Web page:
Although there are differences in regulations between regions around the world, the uptake of intergovernmental agreements (IGAs) highlights the desire for cooperation among some jurisdictions, a report suggests.
The report, titled The Global Regulatory Landscape 2013: Five Key Regulatory Initiatives Impacting Global Wholesale Finance – is issued by capital markets consultancy GreySpark Partners and analyses the financial transactions tax (FTT), the US Foreign Account Tax Compliance Act (FATCA), the EU’s Markets in Financial Instruments Directive (MiFID II) and European Market Infrastructure Regulation (EMIR), the US Dodd-Frank Act (DFA) and the Basel III accords.
It focuses on nine territories – Australia, Brazil, Canada, the European Union (EU), Hong Kong, India, Japan, Singapore and the US – chosen due the influence of their regulations on global capital markets. The report suggests that regulatory changes in these territories continue to create uncertainty, mismatched objectives and extensive opportunities to misinterpret requirements for market participants.
Among the report’s main findings are the following:
- Regulatory avoidance: It is increasingly apparent that regulatory avoidance can only take place beyond the jurisdiction of the US, the EU and the Group of 20 (G20) in areas where there is a distinct lack of legal and regulatory maturity. This makes for an unattractive business and trading environment, thus discouraging moving trading activity to such regions. FATCA is likely to generate the strongest degree of international cooperation as IGAs are signed by jurisdictions seeking reciprocal information from the US.
- Substituted compliance: There is a great and costly challenge to integrate many complex legal and regulatory infrastructures. Substituted compliance, whereby local regulations are substituted with similar, foreign regulations, due to their relative comparability to the US Commodity Futures Trading Commission’s (CFTC) rules on cross border swap trading, exists in a variety of forms across several jurisdictions, though there is little evidence of directly comparable regulations between many territories. GreySpark does not view substituted compliance as a necessary condition for effective global regulation.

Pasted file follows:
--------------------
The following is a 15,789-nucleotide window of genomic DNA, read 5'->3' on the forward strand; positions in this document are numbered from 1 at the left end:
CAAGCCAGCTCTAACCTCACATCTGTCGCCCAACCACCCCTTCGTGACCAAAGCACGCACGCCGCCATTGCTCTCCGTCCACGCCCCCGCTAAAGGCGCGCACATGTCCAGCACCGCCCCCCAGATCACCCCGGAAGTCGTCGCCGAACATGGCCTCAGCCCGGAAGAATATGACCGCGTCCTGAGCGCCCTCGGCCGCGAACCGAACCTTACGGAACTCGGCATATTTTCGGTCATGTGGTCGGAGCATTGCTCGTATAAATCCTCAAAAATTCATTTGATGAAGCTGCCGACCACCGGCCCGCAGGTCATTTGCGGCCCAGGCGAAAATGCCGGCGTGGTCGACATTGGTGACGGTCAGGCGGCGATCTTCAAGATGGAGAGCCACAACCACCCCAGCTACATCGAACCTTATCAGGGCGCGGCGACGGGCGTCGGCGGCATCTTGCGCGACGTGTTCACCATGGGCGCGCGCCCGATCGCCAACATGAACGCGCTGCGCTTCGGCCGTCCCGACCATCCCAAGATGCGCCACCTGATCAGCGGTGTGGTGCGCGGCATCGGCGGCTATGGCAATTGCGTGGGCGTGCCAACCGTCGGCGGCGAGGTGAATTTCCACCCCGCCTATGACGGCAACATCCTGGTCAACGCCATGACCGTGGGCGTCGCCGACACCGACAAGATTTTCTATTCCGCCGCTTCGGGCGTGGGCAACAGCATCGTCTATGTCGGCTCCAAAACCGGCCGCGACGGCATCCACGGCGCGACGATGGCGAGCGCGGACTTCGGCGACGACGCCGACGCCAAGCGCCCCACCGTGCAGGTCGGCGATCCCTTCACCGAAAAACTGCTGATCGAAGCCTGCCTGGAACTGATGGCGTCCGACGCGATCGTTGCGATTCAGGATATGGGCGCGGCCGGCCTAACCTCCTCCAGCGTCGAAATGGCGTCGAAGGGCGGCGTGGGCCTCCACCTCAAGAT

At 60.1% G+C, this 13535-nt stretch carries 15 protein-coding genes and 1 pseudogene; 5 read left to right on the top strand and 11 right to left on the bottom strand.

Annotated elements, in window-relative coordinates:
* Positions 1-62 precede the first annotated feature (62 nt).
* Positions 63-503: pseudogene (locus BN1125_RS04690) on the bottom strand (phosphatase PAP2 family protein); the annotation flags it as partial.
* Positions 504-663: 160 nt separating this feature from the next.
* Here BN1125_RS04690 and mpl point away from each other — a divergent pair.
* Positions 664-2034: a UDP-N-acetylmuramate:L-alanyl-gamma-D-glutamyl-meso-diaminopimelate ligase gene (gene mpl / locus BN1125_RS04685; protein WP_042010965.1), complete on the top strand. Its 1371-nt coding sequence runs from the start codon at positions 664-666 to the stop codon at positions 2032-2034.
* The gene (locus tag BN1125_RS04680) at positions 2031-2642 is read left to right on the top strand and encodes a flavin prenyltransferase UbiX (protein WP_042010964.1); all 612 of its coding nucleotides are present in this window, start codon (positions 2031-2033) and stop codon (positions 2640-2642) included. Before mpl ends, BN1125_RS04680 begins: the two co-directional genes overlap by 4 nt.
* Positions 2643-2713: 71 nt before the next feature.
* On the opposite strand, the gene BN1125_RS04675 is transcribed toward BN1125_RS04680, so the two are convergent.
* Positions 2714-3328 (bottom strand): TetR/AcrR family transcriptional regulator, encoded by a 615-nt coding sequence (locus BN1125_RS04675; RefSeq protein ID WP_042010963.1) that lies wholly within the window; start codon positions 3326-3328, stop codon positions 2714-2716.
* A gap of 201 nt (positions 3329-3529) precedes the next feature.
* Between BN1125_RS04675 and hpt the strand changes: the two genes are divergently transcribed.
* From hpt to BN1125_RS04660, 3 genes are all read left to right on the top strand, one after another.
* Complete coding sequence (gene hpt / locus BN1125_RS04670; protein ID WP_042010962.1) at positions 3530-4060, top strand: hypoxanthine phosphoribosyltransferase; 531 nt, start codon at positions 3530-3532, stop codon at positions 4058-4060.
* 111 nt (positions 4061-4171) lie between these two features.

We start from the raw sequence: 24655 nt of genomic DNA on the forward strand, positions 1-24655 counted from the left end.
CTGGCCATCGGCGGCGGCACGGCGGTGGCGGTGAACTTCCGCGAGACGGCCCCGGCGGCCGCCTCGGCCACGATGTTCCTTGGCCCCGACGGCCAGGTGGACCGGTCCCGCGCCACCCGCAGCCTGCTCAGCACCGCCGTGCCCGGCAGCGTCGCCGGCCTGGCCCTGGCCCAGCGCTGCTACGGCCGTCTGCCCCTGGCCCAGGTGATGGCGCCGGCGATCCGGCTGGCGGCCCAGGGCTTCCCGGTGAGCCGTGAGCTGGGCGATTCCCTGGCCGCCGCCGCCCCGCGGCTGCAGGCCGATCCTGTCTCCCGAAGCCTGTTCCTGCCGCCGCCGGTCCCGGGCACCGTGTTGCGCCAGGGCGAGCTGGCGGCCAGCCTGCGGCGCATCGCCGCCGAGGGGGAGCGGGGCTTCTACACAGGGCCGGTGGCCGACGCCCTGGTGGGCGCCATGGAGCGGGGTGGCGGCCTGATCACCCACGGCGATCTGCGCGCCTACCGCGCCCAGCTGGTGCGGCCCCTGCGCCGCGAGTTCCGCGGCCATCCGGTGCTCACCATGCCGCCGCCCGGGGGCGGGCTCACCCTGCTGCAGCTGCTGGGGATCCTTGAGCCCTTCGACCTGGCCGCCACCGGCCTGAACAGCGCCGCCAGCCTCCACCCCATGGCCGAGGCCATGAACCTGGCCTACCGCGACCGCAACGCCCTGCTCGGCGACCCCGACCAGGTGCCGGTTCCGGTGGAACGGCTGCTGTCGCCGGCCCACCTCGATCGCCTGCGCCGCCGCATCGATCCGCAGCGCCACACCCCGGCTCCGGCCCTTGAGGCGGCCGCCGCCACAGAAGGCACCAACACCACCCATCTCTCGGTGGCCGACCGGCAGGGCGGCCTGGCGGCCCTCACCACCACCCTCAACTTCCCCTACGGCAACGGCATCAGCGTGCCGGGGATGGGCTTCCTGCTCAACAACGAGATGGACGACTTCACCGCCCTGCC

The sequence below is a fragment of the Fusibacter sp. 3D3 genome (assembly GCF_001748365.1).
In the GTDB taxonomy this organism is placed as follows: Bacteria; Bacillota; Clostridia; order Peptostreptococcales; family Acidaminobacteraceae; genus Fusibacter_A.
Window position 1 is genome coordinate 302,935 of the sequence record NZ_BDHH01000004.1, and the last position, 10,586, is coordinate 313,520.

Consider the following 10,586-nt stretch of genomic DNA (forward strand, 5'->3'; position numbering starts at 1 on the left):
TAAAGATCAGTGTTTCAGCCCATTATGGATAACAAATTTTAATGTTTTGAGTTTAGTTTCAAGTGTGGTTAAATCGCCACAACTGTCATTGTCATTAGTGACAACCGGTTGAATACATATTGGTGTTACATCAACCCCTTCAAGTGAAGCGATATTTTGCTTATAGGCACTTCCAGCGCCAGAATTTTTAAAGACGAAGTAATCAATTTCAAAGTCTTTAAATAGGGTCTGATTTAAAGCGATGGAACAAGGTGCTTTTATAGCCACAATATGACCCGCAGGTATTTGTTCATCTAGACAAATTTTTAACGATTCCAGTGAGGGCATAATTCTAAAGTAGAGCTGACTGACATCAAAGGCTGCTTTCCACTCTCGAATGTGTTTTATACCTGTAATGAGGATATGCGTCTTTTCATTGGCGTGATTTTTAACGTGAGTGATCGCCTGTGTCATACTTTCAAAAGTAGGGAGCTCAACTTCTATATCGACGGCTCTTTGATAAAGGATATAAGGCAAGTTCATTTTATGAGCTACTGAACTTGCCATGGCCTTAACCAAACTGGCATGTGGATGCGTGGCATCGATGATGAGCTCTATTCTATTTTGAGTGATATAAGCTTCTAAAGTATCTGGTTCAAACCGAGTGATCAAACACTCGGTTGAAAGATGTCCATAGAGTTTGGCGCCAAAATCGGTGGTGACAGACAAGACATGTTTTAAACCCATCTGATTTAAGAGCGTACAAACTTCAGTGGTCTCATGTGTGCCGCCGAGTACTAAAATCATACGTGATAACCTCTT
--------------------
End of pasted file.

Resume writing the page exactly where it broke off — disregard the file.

- Interoperability: The report’s findings show that while cooperation can exist, regulatory interoperability across jurisdictions, pursuing a variety of regulatory agendas, is a myth. There is a great and costly challenge to integrate many complex legal and regulatory infrastructures. Without a single, truly global regulatory body with the authority to sanction deviants there is no likelihood of seamless information exchange or the need for overseas counterparties to conform to absolutely standardised compliance requirements.
- Regulatory exemptions: Exemptions to regulations offer compliance relief to entities and transactions under certain conditions. For example, in both the EU and the US, regulators appear to agree on the exemption of legitimate hedgers and certain end-users from bilateral clearing mandates. However, they differ in the detail. Under the DFA, exemptions are in place for non-financial entities that use derivatives to hedge commercial risk while, for EMIR, end-users are only exempt provided that their positions are legitimate hedges and fall below a certain threshold. The extent of exemptions across the regulations explored is not far-reaching enough to have a powerful market impact.
“There is strong evidence of a trend toward increased international cooperation in terms of regulatory reciprocity, particularly where information exchange allows for mutually beneficial endorsement of regulations that are cross-border in nature,” said Saoirse Kennedy, GreySpark analyst consultant and lead author of the report
Bradley Wood, GreySpark partner, added: “We expect to see a trend where institutions will be expected to share transaction information for the purposes of taxation with a wider breadth of jurisdictions, and consequently standardised reporting will become more likely. This will require investment to ensure cohesion in often uncoordinated business and technology streams.”
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